Sunday, November 4, 2007

Expect the Unexpected

Maybe I am naive, but this comment on a recent student survey I conducted about using wikis in their AP class took me by surprise, especially based on most of the things we assume about this generation of students:

not make it so that you have to go on every night to check what is happening. It is turning into something like facebook or myspace just with history. i dont know about everyone but some people dont have time to check the internet everynight sometimes more than once.

Are our students as "connected" as we assume? This quote, while isolated, makes me wonder about the way this assignment is structured, and the way this student is relating to the assignment. Plus, are we taking for granted the fact that using something like a wiki is not a panacea.

Just another example of why it is NEVER about the technology, but ALWAYS about the teaching.

Flickr image credit: "Wiki Wiki Teriyaki," from Parvati's photostream

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Mr Mont said...


This is the number one reason that people give me all the time for not getting on board with ICT in education.... the kids are not as connected as you think.

Its a good question. But how do we deal with it?


Ryan Bretag said...

Hey Pat:

I just blogged about this reality check and am going to add your post to the list.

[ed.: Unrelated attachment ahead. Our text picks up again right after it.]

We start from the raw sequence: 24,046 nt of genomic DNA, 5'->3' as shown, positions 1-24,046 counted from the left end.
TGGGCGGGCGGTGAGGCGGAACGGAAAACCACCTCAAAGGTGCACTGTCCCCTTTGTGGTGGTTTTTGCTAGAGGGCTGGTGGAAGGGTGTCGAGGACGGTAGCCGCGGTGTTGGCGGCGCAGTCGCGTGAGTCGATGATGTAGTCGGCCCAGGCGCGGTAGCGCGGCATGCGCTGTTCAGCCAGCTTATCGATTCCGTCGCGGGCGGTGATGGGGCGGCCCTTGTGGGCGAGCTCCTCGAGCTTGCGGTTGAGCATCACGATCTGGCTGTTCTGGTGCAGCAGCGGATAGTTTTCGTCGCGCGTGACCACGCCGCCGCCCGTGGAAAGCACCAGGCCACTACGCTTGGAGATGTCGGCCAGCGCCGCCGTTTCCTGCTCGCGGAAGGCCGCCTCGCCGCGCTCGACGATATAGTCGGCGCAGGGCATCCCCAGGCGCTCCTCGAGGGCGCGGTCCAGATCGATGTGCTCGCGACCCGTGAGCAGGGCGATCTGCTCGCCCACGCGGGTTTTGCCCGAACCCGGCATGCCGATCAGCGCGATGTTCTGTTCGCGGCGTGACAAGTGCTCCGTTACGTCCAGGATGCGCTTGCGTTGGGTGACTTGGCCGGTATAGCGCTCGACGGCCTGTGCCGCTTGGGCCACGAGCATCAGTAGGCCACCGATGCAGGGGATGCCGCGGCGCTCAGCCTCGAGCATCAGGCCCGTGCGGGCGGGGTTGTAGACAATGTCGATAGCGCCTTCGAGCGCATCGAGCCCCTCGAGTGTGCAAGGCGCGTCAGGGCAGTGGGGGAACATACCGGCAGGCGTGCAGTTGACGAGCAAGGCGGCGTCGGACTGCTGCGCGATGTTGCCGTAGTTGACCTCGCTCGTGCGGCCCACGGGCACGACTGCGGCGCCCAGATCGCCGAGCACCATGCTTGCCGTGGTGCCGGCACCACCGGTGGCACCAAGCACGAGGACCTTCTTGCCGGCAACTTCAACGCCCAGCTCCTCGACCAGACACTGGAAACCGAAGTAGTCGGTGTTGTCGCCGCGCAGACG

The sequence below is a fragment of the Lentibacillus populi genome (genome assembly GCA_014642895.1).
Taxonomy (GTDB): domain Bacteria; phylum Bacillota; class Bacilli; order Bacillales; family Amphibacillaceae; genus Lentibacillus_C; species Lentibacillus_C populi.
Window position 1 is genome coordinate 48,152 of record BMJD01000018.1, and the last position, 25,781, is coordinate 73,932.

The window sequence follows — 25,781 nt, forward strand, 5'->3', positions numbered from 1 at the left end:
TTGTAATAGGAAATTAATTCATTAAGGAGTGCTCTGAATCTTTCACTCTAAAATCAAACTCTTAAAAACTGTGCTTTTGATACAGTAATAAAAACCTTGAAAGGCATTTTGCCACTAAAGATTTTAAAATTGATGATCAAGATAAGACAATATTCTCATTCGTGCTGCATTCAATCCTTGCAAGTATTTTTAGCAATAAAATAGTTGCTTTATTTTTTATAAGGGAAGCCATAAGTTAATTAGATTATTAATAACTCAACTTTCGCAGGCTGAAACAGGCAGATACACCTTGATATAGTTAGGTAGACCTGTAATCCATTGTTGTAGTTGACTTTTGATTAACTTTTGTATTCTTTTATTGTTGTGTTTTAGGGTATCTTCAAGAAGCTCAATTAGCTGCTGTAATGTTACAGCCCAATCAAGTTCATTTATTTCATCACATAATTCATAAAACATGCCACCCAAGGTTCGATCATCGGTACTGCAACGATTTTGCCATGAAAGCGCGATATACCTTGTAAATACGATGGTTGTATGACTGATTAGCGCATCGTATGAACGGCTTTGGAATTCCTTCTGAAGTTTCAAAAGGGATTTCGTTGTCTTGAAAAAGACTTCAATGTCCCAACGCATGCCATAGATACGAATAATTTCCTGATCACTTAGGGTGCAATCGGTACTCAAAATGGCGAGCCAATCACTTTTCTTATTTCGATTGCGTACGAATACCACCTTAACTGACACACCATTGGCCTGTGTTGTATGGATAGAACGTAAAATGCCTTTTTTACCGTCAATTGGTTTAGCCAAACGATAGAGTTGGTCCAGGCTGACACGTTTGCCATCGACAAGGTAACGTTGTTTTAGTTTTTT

As Russel asked, how do we deal with it? I think it starts with be honest about our passions and taking a realistic look at students, education, and learning.

Dan said...

I appreciate you raising this quote, Patrick, even though you could've dismissed it as an outlier.

I've got students on a Moodle install, answering a weekly picture question, picking up assignments now and then. Nothing too intensive.

Buy-in has been weak for me and I think it has largely to do with the limited scope of the online coursework. I'm not sure how your situation is but I'd love to believe that if every teacher was connecting online, posting help, tips, and assignments, with Moodle collating them all nicely, it'd seem like more of a boon, less of a chore, to our students. As it is, it's like having five friends on five different social networks.

Which is to say, I think there exists a valley somewhere in between zero teacher participation and total where those comments won't be uncommon.

Patrick Higgins said...

Thanks to everyone for commenting. I had asked the students the usual questions: what do you like about using the wiki, what would you change about the project, would you recommend this to other teachers you have, etc.

How do we deal with this? In my book, we expose them to everything we view as important to their education, and let them think about it. We show them the relevance of these technologies as they apply to their current and future lives.

What this response, and a few others, showed me was that there is a lot of work to do in regards to teaching that is taken to a different level with wiki technology, or blogging technology, or anything else out there that we find.

Bach said...


Just to play symantics...I argue it is never about the technology, sometimes about the teaching, but always about the learning.

I teachers can teach while using the "coolest tools" but if the net result is limited understanding and knowledge construction on the partof students, know the rest.


Patrick Higgins said...


I am never one to balk at the power of semantics, so your addition is welcome.

It IS always about the learning.